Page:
# Set the scene
    self._scene_view.model.view = view
    self._scene_view.model.projection = projection

def _notice_changed(self, notice, stage):
    """Called by Tf.Notice"""
    for p in notice.GetChangedInfoOnlyPaths():
        if p.GetPrimPath() == self._camera_path:

Standard Manipulators

The base manipulators for translate, rotate, and scale are provided in a separate extension omni.kit.manipulator.transform. It’s the same set of manipulators that Kit is using. It’s possible to enable the extension in the Extensions explorer or click the button below.

Code Result

button = ui.Button(label_enabled, height=30)
button.set_clicked_fn(lambda: enable(button, "omni.kit.manipulator.transform"))

TransformManipulator is a model-based manipulator. It can be used to scale, translate or rotate custom items like objects, control points, or helpers in both 2d and 3d views.

Like all the model-based items, to use it, it’s necessary to either reimplement the model or subscribe to the model’s changes.

The reimplemented model should have four mandatory fields. Listening to the following fields is necessary when subscribing to the model changes.

  • transform: is used to set the position of the manipulator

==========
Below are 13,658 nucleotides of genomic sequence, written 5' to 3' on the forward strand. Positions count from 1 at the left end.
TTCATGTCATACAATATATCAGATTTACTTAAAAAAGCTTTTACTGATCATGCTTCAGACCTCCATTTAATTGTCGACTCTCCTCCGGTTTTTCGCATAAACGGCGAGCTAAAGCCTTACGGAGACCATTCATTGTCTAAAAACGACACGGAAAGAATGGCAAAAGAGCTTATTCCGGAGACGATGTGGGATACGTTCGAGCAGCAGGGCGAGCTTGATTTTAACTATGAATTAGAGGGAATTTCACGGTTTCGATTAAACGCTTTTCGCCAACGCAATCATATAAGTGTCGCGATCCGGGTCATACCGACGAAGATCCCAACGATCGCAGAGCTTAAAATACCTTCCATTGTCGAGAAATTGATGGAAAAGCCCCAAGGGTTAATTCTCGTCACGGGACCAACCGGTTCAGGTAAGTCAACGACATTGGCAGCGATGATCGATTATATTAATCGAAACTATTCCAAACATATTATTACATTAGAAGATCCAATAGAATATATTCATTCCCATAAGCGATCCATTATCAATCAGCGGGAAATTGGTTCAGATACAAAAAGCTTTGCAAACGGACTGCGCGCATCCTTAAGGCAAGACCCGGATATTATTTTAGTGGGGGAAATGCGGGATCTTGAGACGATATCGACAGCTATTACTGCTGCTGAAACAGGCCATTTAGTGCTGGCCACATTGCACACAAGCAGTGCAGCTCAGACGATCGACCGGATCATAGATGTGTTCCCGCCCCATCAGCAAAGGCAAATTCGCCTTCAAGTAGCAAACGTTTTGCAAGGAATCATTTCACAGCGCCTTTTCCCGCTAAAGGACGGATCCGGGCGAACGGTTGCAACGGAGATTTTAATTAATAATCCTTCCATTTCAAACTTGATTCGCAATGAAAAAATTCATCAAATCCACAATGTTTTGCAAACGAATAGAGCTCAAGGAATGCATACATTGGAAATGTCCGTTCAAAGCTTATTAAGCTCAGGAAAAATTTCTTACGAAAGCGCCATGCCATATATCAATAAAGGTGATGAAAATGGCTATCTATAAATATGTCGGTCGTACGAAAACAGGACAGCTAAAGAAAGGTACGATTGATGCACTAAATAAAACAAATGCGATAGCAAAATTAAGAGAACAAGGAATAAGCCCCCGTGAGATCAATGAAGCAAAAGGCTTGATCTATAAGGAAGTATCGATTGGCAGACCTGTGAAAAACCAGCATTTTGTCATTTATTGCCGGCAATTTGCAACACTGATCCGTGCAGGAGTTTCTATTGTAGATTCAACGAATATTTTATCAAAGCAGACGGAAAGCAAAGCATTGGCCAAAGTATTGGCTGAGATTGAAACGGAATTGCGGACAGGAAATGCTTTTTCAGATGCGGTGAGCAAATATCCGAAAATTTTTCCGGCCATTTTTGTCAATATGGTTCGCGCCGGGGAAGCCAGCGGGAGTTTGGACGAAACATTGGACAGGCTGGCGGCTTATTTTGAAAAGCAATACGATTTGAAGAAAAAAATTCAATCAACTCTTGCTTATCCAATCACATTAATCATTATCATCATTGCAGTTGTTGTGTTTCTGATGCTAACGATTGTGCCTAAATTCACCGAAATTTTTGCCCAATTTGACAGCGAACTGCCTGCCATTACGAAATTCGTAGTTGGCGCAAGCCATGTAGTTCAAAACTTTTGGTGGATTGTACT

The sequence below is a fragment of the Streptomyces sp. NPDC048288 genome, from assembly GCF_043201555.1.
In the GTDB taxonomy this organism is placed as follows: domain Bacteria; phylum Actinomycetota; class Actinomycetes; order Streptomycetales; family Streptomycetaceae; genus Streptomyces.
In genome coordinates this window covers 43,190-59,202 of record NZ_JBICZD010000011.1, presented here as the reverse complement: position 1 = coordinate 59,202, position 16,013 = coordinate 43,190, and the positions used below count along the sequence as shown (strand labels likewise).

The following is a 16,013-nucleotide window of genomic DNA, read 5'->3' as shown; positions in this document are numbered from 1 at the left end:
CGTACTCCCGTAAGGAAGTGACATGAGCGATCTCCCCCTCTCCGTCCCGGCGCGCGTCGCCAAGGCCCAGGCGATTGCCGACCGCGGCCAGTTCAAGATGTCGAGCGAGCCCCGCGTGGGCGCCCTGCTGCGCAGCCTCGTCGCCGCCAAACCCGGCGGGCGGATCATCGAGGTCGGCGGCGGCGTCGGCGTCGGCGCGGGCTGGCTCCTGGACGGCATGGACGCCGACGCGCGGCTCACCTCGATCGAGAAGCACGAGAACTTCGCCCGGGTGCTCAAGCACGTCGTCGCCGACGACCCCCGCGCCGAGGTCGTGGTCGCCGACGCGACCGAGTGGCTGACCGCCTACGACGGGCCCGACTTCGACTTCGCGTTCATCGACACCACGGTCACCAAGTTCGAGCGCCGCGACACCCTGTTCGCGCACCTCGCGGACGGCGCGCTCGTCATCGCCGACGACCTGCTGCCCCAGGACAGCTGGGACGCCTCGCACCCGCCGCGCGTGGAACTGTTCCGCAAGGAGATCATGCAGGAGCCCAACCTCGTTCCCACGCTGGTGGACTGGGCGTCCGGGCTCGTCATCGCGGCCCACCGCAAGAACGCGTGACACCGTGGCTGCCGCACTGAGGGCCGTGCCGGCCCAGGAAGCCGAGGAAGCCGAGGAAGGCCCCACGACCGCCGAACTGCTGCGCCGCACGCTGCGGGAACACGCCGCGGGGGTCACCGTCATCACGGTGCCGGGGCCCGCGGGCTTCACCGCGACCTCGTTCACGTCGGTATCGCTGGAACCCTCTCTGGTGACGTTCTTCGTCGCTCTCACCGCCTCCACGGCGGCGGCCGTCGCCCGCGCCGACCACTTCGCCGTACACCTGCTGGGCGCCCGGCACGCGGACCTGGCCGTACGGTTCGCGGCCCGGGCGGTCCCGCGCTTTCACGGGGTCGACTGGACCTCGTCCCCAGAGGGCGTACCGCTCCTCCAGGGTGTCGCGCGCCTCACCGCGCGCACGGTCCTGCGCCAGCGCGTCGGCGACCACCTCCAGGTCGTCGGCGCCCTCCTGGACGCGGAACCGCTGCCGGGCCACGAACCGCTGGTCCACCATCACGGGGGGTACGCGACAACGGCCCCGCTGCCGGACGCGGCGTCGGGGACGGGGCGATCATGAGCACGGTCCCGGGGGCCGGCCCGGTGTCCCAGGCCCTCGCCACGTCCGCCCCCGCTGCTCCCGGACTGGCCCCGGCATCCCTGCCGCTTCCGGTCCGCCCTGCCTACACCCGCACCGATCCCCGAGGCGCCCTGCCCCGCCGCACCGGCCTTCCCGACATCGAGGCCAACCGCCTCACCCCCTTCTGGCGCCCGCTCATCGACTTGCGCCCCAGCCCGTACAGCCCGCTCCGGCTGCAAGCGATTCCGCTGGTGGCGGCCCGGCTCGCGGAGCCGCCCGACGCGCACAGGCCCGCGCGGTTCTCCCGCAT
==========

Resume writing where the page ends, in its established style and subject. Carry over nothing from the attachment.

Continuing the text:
• translate: the manipulator sets this value when it’s being dragged

  • rotate: the manipulator sets this value when it’s being rotated

  • scale: the manipulator sets this value when it’s being scaled

It’s the same set of manipulators that Kit is using. The advantage of using it is that it’s always up to date, and the look is consistent with the Viewport manipulator.

In this simple example, it’s possible to select and move points with the mouse.

Code Result

    # Camera matrices
    projection = [1e-2, 0, 0, 0]
    projection += [0, 1e-2, 0, 0]
    projection += [0, 0, -2e-7, 0]
    projection += [0, 0, 1, 1]
    view = sc.Matrix44.get_translation_matrix(0, 0, -5)

    # Selected point
    self._selected_item = None

    def _on_point_clicked(shape):
        """Called when the user clicks the point"""
        self._selected_item = shape

        pos = self._selected_item.positions[0]
        model = self._manipulator.model
        model.set_floats(model.get_item("translate"), [pos[0], pos[1], pos[2]])

    def _on_item_changed(model, item):
        Called when the user moves the manipulator. We need to move
        the point here.
        if self._selected_item is not None:
            if item.operation == Operation.TRANSLATE:
                self._selected_item.positions = model.get_as_floats(item)

    with sc.SceneView(sc.CameraModel(projection, view)).scene:
        # The manipulator
        self._manipulator = TransformManipulator(
            axes=Axis.ALL & ~Axis.Z & ~Axis.SCREEN,

        self._sub = \

        # 5 points
        select = sc.ClickGesture(_on_point_clicked)
        sc.Points([[-5, 5, 0]], colors=[ui.color.white], sizes=[10], gesture=select)
        sc.Points([[5, 5, 0]], colors=[ui.color.white], sizes=[10], gesture=select)
        sc.Points([[5, -5, 0]], colors=[ui.color.white], sizes=[10], gesture=select)
        sc.Points([[-5, -5, 0]], colors=[ui.color.white], sizes=[10], gesture=select)
        self._selected_item = sc.Points(
            [[0, 0, 0]], colors=[ui.color.white], sizes=[10], gesture=select